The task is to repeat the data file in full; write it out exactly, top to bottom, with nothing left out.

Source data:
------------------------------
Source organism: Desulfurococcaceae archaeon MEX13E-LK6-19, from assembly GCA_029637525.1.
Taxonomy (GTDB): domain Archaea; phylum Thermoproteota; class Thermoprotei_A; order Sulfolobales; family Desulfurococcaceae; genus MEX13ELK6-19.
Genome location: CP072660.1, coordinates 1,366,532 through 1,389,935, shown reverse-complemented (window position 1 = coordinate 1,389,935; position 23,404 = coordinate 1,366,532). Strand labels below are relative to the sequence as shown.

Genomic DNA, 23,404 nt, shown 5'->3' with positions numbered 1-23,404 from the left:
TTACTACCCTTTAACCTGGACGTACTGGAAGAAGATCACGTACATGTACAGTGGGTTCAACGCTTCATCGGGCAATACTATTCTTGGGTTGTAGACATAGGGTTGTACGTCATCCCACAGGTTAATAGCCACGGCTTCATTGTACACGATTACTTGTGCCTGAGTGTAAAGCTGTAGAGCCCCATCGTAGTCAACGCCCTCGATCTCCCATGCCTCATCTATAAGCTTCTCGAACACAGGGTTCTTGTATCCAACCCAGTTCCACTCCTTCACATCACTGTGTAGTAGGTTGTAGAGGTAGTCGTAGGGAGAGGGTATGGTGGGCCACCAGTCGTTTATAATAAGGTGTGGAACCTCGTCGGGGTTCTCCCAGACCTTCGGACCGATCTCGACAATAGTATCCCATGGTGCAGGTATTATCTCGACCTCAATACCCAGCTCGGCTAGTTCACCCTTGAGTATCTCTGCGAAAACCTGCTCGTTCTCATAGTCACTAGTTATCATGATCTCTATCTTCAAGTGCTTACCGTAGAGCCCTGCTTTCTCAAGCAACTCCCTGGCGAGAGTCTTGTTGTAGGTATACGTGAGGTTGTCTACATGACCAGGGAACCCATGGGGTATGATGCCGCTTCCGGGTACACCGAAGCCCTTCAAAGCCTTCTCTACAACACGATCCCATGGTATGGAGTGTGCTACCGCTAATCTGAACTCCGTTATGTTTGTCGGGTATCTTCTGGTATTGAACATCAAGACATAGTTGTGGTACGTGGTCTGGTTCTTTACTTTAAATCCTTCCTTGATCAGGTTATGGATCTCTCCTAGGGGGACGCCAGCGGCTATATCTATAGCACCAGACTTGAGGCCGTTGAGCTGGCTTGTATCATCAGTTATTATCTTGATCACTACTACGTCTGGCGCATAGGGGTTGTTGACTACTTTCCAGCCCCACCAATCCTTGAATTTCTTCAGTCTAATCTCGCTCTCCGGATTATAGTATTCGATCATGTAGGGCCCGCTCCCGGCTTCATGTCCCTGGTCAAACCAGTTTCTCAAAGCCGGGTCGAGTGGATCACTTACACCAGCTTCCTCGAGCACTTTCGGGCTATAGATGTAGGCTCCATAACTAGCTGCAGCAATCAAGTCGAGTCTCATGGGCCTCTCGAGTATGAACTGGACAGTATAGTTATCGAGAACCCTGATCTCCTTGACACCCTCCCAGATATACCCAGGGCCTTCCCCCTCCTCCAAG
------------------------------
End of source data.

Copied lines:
Source organism: Desulfurococcaceae archaeon MEX13E-LK6-19, from assembly GCA_029637525.1.
Taxonomy (GTDB): domain Archaea; phylum Thermoproteota; class Thermoprotei_A; order Sulfolobales; family Desulfurococcaceae; genus MEX13ELK6-19.
Genome location: CP072660.1, coordinates 1,366,532 through 1,389,935, shown reverse-complemented (window position 1 = coordinate 1,389,935; position 23,404 = coordinate 1,366,532). Strand labels below are relative to the sequence as shown.

Genomic DNA, 23,404 nt, shown 5'->3' with positions numbered 1-23,404 from the left:
TTACTACCCTTTAACCTGGACGTACTGGAAGAAGATCACGTACATGTACAGTGGGTTCAACGCTTCATCGGGCAATACTATTCTTGGGTTGTAGACATAGGGTTGTACGTCATCCCACAGGTTAATAGCCACGGCTTCATTGTACACGATTACTTGTGCCTGAGTGTAAAGCTGTAGAGCCCCATCGTAGTCAACGCCCTCGATCTCCCATGCCTCATCTATAAGCTTCTCGAACACAGGGTTCTTGTATCCAACCCAGTTCCACTCCTTCACATCACTGTGTAGTAGGTTGTAGAGGTAGTCGTAGGGAGAGGGTATGGTGGGCCACCAGTCGTTTATAATAAGGTGTGGAACCTCGTCGGGGTTCTCCCAGACCTTCGGACCGATCTCGACAATAGTATCCCATGGTGCAGGTATTATCTCGACCTCAATACCCAGCTCGGCTAGTTCACCCTTGAGTATCTCTGCGAAAACCTGCTCGTTCTCATAGTCACTAGTTATCATGATCTCTATCTTCAAGTGCTTACCGTAGAGCCCTGCTTTCTCAAGCAACTCCCTGGCGAGAGTCTTGTTGTAGGTATACGTGAGGTTGTCTACATGACCAGGGAACCCATGGGGTATGATGCCGCTTCCGGGTACACCGAAGCCCTTCAAAGCCTTCTCTACAACACGATCCCATGGTATGGAGTGTGCTACCGCTAATCTGAACTCCGTTATGTTTGTCGGGTATCTTCTGGTATTGAACATCAAGACATAGTTGTGGTACGTGGTCTGGTTCTTTACTTTAAATCCTTCCTTGATCAGGTTATGGATCTCTCCTAGGGGGACGCCAGCGGCTATATCTATAGCACCAGACTTGAGGCCGTTGAGCTGGCTTGTATCATCAGTTATTATCTTGATCACTACTACGTCTGGCGCATAGGGGTTGTTGACTACTTTCCAGCCCCACCAATCCTTGAATTTCTTCAGTCTAATCTCGCTCTCCGGATTATAGTATTCGATCATGTAGGGCCCGCTCCCGGCTTCATGTCCCTGGTCAAACCAGTTTCTCAAAGCCGGGTCGAGTGGATCACTTACACCAGCTTCCTCGAGCACTTTCGGGCTATAGATGTAGGCTCCATAACTAGCTGCAGCAATCAAGTCGAGTCTCATGGGCCTCTCGAGTATGAACTGGACAGTATAGTTATCGAGAACCCTGATCTCCTTGACACCCTCCCAGATATACCCAGGGCCTTCCCCCTCCTCCAAG